In retrospect, I realize that Bernie was always in the background making odd covert appearances even though he had been officially fired, and was kept there by an ever-enthusiastic Joe. It makes me wonder if Bernie ever really fully went away.

The Baker.

Note: Everything presented here is my own subjective viewpoint taking into consideration what I saw and heard during my seven years working for the Clash. Inevitably, others will have entirely different points of view, but I welcome all ideas and discussion on this most fascinating and misunderstood man.


August 4th, 2013 – Postscript: and just to prove it can and does happen, here is a news story from today:-



9 thoughts on “My daddy was….a used car salesman.

  1. Hassan

    Lovely insight again Baker, for which I’m grateful, although I noticed that you’ve left Kosmo vinyl out of the pic of Joe and Bernie at La guardia airport. I don’t know if you’ve read Kris Needs book on Joe? He’s very mistrusting of Kosmo, As is Robin Banks who felt the same and apparently Johhny Green as well. You were with the band longer than all of the above, Were you of the same opinion ? Sorry if it sounds personal, and you don’t have to answer it, it just seems he was a thorn in the side ( or just generally a pratt ) of a few Clash crew.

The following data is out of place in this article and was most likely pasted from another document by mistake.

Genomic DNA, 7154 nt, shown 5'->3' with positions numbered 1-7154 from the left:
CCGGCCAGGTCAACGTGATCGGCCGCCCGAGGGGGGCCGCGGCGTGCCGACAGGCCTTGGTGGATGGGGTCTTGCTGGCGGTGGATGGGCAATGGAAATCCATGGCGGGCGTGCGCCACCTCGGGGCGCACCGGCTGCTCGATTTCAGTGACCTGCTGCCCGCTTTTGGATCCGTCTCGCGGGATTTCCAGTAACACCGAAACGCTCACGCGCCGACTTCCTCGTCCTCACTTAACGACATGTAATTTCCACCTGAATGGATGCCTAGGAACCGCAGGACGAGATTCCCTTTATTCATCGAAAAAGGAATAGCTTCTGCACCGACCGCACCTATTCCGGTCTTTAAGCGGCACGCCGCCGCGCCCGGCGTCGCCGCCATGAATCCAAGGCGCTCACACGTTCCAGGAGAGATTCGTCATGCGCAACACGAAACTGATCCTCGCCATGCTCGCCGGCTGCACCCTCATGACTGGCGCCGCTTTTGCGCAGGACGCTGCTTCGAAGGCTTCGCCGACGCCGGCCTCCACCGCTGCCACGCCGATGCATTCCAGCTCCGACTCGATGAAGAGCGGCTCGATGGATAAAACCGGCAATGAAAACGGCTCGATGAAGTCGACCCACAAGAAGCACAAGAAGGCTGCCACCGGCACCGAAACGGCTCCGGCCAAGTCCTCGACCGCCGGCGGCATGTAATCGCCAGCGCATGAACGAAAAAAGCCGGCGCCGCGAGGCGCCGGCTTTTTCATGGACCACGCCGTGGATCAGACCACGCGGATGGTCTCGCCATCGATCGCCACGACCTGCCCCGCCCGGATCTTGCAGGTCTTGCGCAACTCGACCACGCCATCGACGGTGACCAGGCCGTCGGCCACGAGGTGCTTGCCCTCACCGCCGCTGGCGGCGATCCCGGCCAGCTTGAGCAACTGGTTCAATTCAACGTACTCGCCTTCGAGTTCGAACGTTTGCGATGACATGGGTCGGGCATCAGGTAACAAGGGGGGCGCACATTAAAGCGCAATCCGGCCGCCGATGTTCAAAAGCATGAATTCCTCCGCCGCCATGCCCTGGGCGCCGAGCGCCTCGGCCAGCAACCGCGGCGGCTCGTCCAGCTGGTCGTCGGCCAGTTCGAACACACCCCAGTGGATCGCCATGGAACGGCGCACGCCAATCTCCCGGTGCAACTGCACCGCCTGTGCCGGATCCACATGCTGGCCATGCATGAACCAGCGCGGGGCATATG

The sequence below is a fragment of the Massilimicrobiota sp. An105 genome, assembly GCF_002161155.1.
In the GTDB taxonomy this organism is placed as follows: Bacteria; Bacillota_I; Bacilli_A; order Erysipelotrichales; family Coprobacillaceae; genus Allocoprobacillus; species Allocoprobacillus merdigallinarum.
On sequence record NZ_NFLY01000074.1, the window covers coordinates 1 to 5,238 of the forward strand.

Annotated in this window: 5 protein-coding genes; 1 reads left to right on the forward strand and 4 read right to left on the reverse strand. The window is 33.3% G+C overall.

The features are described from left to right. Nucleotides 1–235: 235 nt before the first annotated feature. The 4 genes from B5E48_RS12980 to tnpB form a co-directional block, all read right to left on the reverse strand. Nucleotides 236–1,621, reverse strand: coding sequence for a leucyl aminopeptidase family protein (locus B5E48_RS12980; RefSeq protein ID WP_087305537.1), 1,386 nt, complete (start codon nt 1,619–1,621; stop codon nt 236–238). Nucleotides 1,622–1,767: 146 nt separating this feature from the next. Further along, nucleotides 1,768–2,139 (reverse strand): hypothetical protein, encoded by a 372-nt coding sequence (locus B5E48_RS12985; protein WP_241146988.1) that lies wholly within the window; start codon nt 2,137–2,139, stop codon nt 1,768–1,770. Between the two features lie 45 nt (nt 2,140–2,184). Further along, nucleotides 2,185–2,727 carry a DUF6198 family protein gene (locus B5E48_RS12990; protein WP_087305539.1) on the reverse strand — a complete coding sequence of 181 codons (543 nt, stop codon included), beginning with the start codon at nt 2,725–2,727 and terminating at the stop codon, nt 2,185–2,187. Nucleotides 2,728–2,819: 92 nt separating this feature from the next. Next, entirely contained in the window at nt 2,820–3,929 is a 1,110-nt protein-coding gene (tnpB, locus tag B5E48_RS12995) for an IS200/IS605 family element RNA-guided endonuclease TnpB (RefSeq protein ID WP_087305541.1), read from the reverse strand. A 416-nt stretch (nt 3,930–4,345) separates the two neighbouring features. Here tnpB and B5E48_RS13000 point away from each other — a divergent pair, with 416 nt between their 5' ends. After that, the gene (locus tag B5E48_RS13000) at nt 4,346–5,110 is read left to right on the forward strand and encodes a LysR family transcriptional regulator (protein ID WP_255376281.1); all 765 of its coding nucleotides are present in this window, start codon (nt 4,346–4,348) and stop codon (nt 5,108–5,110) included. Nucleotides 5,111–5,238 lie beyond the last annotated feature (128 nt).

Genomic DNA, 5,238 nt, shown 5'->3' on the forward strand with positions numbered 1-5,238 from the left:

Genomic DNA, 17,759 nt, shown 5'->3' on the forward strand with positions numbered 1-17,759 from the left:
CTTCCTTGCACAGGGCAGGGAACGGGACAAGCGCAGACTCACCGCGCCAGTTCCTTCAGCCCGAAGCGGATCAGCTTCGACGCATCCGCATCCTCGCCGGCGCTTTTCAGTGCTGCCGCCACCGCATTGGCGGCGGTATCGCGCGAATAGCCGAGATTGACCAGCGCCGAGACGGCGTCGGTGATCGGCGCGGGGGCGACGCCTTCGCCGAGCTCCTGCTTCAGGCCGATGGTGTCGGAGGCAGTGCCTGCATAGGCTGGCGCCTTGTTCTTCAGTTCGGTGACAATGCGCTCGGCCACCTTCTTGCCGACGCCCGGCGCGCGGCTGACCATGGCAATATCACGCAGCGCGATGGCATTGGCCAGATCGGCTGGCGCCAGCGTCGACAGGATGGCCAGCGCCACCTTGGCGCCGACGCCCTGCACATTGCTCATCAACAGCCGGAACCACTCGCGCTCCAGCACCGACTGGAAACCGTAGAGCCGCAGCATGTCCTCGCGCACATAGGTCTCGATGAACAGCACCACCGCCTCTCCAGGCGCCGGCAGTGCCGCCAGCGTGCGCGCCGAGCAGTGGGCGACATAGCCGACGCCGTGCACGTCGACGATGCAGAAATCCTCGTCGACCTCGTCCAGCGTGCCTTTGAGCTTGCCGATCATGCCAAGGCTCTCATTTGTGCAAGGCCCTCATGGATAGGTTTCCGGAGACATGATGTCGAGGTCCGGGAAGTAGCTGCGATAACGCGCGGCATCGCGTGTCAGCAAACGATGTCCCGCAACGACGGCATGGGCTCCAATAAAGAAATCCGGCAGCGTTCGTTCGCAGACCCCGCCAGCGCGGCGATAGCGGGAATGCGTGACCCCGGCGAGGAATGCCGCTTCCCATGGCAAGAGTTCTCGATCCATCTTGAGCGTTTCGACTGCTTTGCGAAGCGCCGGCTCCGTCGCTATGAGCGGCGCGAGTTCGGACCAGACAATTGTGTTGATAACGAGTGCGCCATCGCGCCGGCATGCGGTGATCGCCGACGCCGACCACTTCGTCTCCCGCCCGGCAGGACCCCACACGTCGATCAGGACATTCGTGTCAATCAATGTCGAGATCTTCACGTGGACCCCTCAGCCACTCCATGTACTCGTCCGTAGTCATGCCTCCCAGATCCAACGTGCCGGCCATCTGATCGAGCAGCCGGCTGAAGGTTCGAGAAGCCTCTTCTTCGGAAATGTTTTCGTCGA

1. thebaker77 Post author

      Thanks for the question Hassan. No, I have not read Kris Needs’ book. Kosmo was never a prat (far from it,) – I think initially Kosmo was an opportunist with an eye on the main chance (lets face it, even I had taken a chance on punk rock back in 1976 when I gave up a printing apprenticeship to work with both Subway Sect and The Clash.) But when Kosmo found it was a war worth fighting for and came fully onboard, he was 100% with the band. That’s not to excuse the misguided direction that he and Bernie led the band in. But in all fairness, You can’t have it both ways, that was the brief he was given – “make us into a household name in America.” – nice guys finish second. Having said that I think he would have done a fine job no matter who he worked for.

      You have to remember, he was a fairly late-comer, not appearing until mid-1979 (despite quotes made to the contrary earlier this year). Those of us on the crew viewed him originally with deep suspicion. Under the guise of a streetwise comrade-in-arms, he endeared himself to anyone that would entertain his ‘barrow-boy carney’ talk. He had the gift of the gab, I’ll give him that. Mick, was first to fall under the spell of the ‘crafty cockney,’ and Kosmo quickly became Mick’s man more than anyone’s.